What is the Difference Between Passwords and PINs
Historically, passwords have seen a lot of use since ancient times. The first verified use of passwords in the Roman military, where they were used to establish security and assure discipline – and they seem to have been an effective tool for that purpose. As times changed and the needs of human society evolved with that change, the purpose and pertinency of passwords has only increased – to the point where you can’t turn around nowadays without being asked for a password.
Well, that might be an exaggeration, but anyone who’s spent any time on the Internet will know that it’s not that gross of an overstatement. Every social network, every site, every forum, every emailing service requires almost anyone who uses it to have an account and inevitably – a password. Additionally, electronic locks are also quite common nowadays, both for office buildings and personal residences – not to mention that there are passwords put in place to provide identity verification on many real-life services. Even the manufacturers of padlocks sometimes forgo the need for keys in favor of a symbol combination on the lock itself.
Long story short – passwords are required everywhere, from the text box on your computer that you need to fill in order to access your emails, to the number you need to punch in the ATM keypad to get some cash to buy a burger. Or are they?
There is something of a philosophical discussion on the matter of exactly what constitutes a password and what differentiates it from a PIN, or personal identification number. Some have claimed that those two things are different – and, in a broader historical sense, that is true. For instance, passwords have been around since ancient times, and for the most part, they consisted of actual words that two parties exchanged as a form of identity verification. The PIN has only been around since the late sixties when it consisted of a simple numeric string that was used to verify the identity of an ATM’s customer.
However, in the present day, the line between a password and a PIN seems blurred. Most passwords in use currently have a much higher level of complexity, with most sites not allowing their users to set up an account with a password that does not contain at least a certain number or letters, symbols and numbers. Pins have also become alpha-numeric in many instances, so at this point the content of the string can’t be used to classify the method of identity verification as either a password or a PIN.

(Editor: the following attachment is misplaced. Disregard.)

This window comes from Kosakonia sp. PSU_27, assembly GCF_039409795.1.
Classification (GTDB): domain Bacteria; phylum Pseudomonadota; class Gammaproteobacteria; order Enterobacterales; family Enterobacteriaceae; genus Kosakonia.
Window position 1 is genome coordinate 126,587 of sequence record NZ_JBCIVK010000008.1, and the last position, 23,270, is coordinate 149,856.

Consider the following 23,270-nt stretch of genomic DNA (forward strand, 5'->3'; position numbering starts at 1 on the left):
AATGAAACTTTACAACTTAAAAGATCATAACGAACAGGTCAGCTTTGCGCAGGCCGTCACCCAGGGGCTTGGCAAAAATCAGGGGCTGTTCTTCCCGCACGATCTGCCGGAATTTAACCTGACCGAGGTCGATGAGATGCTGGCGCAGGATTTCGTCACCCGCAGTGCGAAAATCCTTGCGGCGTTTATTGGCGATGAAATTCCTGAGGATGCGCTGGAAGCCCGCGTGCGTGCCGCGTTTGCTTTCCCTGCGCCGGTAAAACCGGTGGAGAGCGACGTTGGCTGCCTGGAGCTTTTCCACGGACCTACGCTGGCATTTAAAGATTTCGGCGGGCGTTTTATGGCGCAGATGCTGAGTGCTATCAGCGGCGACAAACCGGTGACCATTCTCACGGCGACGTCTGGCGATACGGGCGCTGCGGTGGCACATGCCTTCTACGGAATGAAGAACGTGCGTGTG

There are no rules as to what constitutes a password or a pin in terms of length, either - though on average, it seems that passwords tend to have a higher minimum symbol requirement than PINs.
An argument can be made that what the identity verification unlocks can be used to classify it as either a password or a PIN. For instance, passwords are used to grant access to assets or services provided remotely – such as your emails, while a PIN is used to unlock something local – such as a phone, or a door. However, that distinction falls flat when you consider the fact that the PIN was pioneered and popularized by the use of ATM machines – and they do not provide localized service. In fact, that’s their whole point – for the most part, you can use any ATM machine you wish to withdraw cash, even if it’s not your bank that owns said ATM. By the same token, you also have safes that require you to input passwords. So that can’t be it.
As far as logic and reason is concerned, the only possible major difference between a password and a pin is the fact that for the most part, PINs are used as an additional layer of identity verification – not the first and only defense of an account. You usually need to have an additional, sometimes – physical component, in order to actually use the pin. Case in point – the debit card you use to withdraw from an ATM. Or the device that you want to unlock – you need to actually have it on hand to be able to do so. They can also be used alongside passwords, or instead of passwords, though – so that’s also inconclusive.
Overall, the fact that there are no universal definitions as to what constitutes a password and a PIN makes them hard to distinguish. Additionally, the fact that they are used for similar functions and have similar content does not so much blur the line between the two, as it mostly erases it. This is why the two terms are mostly used interchangeably.